Inspiring messages about loving your curves abound on social media these days, and Assa Cisse, Tess Holliday, and Nadia Aboulhosn are just a few of the women who have made space for plus-size women in the fashion world. We can thank the body positivity movement, which is focused on self-love and celebrating your shape, for a part of that shift — and for helping drive a much-needed conversation on how women’s bodies are scrutinized in the age of social media.
But while there’s lots to like about body positivity, it’s not perfect. There isn’t always a lot of room to express more complicated feelings about looks and confidence (it’s not always easy to go from self-loathing to self-loving in an instant). And the movement itself has been criticized for not being inclusive — some argue that white, able-bodied women tend to be given the spotlight, while women of colour, women with disabilities, queer women, trans women and gender non-binary folks tend to be left out of the conversation.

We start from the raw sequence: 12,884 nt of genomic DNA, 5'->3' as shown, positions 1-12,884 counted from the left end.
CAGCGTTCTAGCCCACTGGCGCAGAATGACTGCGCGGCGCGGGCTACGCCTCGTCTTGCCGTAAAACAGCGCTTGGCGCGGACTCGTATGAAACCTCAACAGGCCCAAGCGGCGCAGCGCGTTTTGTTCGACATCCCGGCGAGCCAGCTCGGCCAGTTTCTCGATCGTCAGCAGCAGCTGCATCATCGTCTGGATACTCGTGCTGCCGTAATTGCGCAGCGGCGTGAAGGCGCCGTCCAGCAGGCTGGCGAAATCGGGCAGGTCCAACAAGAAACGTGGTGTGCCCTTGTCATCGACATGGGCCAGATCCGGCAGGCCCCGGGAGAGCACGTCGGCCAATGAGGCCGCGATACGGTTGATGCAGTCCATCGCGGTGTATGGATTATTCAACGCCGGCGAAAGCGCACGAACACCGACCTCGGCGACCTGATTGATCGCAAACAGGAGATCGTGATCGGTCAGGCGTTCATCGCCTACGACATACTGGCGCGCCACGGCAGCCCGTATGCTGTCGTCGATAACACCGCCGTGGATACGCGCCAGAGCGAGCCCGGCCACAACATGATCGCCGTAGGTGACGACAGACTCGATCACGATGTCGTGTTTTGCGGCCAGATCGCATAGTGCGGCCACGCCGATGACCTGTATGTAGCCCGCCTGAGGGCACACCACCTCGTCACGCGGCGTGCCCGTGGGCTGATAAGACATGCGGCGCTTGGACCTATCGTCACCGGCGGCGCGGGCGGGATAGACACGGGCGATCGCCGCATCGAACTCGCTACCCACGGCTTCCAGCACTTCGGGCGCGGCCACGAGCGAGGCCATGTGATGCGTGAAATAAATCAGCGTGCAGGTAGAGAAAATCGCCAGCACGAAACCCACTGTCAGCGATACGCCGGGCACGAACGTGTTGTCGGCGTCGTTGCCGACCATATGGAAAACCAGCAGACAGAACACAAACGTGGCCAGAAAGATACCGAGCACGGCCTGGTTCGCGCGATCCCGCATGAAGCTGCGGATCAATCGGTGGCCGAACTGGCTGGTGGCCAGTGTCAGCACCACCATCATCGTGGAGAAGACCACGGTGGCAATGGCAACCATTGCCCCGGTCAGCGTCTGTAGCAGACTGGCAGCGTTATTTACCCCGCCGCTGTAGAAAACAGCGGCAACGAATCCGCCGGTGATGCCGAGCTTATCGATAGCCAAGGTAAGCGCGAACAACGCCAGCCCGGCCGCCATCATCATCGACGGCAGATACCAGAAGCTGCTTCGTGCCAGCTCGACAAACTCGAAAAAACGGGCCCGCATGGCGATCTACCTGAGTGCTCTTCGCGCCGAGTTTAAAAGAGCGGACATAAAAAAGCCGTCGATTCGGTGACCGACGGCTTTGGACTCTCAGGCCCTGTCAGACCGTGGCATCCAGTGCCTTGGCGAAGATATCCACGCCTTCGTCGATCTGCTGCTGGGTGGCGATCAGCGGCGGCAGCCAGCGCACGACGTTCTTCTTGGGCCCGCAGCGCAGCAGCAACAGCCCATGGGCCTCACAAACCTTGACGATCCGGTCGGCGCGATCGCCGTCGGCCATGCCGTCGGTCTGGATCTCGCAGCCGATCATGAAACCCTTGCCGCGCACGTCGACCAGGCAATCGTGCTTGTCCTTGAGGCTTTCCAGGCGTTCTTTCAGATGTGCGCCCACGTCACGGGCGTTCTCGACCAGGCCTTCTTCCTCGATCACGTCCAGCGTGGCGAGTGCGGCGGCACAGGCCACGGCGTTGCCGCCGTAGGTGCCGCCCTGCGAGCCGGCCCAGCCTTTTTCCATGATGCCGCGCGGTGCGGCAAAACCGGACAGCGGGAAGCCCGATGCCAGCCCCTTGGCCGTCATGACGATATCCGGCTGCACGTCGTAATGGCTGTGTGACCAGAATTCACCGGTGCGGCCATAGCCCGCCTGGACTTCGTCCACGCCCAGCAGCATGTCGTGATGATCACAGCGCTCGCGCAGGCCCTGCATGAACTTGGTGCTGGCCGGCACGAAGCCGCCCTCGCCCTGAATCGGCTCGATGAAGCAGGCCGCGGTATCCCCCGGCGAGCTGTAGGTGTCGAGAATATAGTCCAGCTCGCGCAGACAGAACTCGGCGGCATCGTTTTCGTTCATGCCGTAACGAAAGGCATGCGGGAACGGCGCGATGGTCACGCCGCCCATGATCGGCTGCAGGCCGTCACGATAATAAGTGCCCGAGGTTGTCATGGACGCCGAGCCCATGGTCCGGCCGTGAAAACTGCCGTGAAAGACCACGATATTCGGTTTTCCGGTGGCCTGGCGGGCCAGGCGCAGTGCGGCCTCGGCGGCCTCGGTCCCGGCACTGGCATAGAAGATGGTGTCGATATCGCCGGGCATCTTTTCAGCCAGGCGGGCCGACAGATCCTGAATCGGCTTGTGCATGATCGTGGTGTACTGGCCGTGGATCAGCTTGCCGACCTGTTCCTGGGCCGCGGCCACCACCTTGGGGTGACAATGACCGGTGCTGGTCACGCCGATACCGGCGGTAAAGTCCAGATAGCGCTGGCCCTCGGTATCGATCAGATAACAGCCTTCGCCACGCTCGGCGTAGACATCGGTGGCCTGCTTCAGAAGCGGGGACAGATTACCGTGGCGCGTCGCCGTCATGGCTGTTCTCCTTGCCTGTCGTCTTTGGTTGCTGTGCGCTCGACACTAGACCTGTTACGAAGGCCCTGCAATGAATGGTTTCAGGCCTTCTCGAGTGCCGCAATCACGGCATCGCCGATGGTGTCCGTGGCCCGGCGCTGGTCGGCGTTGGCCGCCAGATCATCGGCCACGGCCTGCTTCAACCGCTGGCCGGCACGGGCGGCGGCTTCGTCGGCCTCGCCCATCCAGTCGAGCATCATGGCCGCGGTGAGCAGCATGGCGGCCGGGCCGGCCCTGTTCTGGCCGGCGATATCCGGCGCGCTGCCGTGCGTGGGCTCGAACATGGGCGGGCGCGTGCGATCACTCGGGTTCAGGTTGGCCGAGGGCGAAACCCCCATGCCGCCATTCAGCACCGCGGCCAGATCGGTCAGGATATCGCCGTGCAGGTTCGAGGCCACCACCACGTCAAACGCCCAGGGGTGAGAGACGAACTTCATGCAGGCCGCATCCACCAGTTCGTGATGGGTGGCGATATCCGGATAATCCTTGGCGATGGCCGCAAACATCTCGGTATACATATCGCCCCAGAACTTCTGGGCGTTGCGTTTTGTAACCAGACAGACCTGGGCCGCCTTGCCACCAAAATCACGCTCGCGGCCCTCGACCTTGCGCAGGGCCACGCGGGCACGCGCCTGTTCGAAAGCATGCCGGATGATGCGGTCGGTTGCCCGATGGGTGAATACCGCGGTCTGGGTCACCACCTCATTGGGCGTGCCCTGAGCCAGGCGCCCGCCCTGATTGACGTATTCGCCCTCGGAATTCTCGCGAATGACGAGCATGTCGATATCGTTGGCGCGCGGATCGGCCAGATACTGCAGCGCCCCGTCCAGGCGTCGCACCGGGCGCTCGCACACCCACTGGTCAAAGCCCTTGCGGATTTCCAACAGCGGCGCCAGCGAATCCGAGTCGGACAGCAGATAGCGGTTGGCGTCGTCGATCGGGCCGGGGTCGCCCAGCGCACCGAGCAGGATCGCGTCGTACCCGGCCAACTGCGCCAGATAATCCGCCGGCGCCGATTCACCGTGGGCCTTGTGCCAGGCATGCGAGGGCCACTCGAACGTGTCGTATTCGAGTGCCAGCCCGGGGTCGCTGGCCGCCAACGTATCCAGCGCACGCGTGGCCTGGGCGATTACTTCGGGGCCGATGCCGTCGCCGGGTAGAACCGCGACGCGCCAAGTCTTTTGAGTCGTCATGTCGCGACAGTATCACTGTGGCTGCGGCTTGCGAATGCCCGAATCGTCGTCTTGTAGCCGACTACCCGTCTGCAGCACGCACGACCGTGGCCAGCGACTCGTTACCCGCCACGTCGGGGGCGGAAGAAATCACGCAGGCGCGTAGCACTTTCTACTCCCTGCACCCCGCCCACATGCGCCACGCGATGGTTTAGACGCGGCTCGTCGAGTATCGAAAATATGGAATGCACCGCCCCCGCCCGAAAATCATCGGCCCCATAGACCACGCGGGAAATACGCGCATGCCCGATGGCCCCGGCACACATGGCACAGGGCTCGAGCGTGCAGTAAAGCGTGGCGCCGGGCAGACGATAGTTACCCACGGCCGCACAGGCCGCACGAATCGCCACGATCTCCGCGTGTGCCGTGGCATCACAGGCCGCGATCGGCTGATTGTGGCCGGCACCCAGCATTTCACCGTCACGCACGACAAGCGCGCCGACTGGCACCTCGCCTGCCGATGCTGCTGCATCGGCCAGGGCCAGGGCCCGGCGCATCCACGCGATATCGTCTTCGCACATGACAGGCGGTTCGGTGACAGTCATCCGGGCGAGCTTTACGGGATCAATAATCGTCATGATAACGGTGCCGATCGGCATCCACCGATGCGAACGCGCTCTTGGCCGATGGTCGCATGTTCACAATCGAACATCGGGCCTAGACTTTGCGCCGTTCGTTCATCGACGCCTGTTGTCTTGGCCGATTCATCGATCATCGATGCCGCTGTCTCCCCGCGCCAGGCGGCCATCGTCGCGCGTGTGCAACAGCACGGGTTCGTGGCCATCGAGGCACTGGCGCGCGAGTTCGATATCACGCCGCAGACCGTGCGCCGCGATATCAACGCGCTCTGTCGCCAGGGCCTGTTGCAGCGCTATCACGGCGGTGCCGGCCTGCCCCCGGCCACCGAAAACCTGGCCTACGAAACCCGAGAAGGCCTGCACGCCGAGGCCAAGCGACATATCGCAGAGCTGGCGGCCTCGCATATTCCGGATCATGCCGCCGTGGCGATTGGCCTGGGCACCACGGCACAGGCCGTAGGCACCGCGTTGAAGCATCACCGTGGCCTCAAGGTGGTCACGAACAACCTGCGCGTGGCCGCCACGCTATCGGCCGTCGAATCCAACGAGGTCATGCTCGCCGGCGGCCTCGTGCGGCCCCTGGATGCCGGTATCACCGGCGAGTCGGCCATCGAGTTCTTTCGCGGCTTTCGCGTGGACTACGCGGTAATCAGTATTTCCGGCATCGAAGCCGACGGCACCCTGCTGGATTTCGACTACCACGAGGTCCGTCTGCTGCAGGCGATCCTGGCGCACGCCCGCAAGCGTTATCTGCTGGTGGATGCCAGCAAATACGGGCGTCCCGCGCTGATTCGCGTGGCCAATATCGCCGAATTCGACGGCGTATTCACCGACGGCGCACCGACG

Clearly, there’s a lot of work to do when it comes to highlighting different narratives about body image. But luckily, there are several standout authors who are tackling this complex topic. Some of these reads have been around for a while, while others are recent and ground-breaking (such as Roxane Gay’s Hunger: A Memoir of (My) Body). And while these writers might not necessarily agree with each other on every single point, debate kind of comes with the territory: the way we see ourselves is a tricky subject, but necessary to explore.
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I Feel Bad About My Neck: And Other Thoughts On Being a Woman by Nora Ephron
Nora Ephron’s 1972 Esquire essay, “A Few Words About Breasts,” arguably changed the way women talked, if not thought, about their bodies. This collection of essays, now a decade old, introduced a new generation of readers to Ephron’s work, and is loaded with her signature mix of candor and advice — from musings on how purses do nothing but ruin your shoulders to warning that, “Anything you think is wrong with your body at the age of thirty-five you will be nostalgic for at the age of forty-five.”